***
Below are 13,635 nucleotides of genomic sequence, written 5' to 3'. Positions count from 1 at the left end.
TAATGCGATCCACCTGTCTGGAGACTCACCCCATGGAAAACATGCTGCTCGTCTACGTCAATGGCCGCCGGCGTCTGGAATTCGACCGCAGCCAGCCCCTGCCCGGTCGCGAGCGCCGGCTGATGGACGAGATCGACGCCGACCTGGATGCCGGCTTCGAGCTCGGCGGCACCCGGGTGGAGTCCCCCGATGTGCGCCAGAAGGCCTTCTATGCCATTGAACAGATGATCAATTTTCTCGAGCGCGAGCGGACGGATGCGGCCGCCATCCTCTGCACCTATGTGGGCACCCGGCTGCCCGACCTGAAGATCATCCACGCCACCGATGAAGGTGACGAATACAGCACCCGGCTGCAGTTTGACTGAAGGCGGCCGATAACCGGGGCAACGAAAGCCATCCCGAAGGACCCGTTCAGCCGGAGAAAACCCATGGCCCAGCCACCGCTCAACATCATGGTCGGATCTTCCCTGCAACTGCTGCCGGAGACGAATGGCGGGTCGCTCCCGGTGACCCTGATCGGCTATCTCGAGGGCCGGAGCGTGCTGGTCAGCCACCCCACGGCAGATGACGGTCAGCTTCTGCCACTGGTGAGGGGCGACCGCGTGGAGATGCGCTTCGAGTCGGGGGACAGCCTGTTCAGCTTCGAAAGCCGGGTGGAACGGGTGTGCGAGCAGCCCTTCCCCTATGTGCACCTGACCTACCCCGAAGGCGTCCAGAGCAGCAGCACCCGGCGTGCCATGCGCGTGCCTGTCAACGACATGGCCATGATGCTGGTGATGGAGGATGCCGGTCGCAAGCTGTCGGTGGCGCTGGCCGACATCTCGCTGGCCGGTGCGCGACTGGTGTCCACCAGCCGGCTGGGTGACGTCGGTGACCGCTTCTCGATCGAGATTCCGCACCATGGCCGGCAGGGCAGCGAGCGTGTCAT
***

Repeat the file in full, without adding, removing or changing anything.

Below are 13,635 nucleotides of genomic sequence, written 5' to 3'. Positions count from 1 at the left end.
TAATGCGATCCACCTGTCTGGAGACTCACCCCATGGAAAACATGCTGCTCGTCTACGTCAATGGCCGCCGGCGTCTGGAATTCGACCGCAGCCAGCCCCTGCCCGGTCGCGAGCGCCGGCTGATGGACGAGATCGACGCCGACCTGGATGCCGGCTTCGAGCTCGGCGGCACCCGGGTGGAGTCCCCCGATGTGCGCCAGAAGGCCTTCTATGCCATTGAACAGATGATCAATTTTCTCGAGCGCGAGCGGACGGATGCGGCCGCCATCCTCTGCACCTATGTGGGCACCCGGCTGCCCGACCTGAAGATCATCCACGCCACCGATGAAGGTGACGAATACAGCACCCGGCTGCAGTTTGACTGAAGGCGGCCGATAACCGGGGCAACGAAAGCCATCCCGAAGGACCCGTTCAGCCGGAGAAAACCCATGGCCCAGCCACCGCTCAACATCATGGTCGGATCTTCCCTGCAACTGCTGCCGGAGACGAATGGCGGGTCGCTCCCGGTGACCCTGATCGGCTATCTCGAGGGCCGGAGCGTGCTGGTCAGCCACCCCACGGCAGATGACGGTCAGCTTCTGCCACTGGTGAGGGGCGACCGCGTGGAGATGCGCTTCGAGTCGGGGGACAGCCTGTTCAGCTTCGAAAGCCGGGTGGAACGGGTGTGCGAGCAGCCCTTCCCCTATGTGCACCTGACCTACCCCGAAGGCGTCCAGAGCAGCAGCACCCGGCGTGCCATGCGCGTGCCTGTCAACGACATGGCCATGATGCTGGTGATGGAGGATGCCGGTCGCAAGCTGTCGGTGGCGCTGGCCGACATCTCGCTGGCCGGTGCGCGACTGGTGTCCACCAGCCGGCTGGGTGACGTCGGTGACCGCTTCTCGATCGAGATTCCGCACCATGGCCGGCAGGGCAGCGAGCGTGTCAT